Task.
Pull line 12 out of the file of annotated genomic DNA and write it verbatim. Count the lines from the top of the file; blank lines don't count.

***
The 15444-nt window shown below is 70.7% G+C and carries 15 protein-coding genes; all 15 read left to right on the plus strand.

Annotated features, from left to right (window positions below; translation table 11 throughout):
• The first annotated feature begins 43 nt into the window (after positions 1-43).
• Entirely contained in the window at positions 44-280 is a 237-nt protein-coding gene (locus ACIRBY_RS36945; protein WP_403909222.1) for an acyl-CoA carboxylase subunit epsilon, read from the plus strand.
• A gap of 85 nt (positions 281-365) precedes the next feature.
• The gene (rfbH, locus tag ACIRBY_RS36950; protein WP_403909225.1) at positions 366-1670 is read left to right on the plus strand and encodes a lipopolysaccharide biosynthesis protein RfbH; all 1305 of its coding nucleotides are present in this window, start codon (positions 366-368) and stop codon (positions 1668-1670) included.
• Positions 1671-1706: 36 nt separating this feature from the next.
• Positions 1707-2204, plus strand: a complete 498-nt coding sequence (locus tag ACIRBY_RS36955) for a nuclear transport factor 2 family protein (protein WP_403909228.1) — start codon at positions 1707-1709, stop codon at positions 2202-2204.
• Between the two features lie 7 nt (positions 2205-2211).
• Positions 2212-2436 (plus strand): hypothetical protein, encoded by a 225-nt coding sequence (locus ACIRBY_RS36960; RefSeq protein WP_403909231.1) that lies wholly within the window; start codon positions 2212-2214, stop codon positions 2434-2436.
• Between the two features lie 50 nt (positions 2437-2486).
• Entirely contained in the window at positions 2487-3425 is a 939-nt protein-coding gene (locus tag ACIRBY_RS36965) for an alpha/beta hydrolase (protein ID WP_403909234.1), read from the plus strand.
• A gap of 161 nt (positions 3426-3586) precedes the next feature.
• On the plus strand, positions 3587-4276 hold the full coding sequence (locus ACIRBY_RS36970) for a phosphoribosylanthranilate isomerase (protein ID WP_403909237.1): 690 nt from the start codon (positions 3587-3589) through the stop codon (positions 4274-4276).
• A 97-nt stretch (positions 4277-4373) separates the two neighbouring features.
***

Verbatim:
• Entirely contained in the window at positions 2487-3425 is a 939-nt protein-coding gene (locus tag ACIRBY_RS36965) for an alpha/beta hydrolase (protein ID WP_403909234.1), read from the plus strand.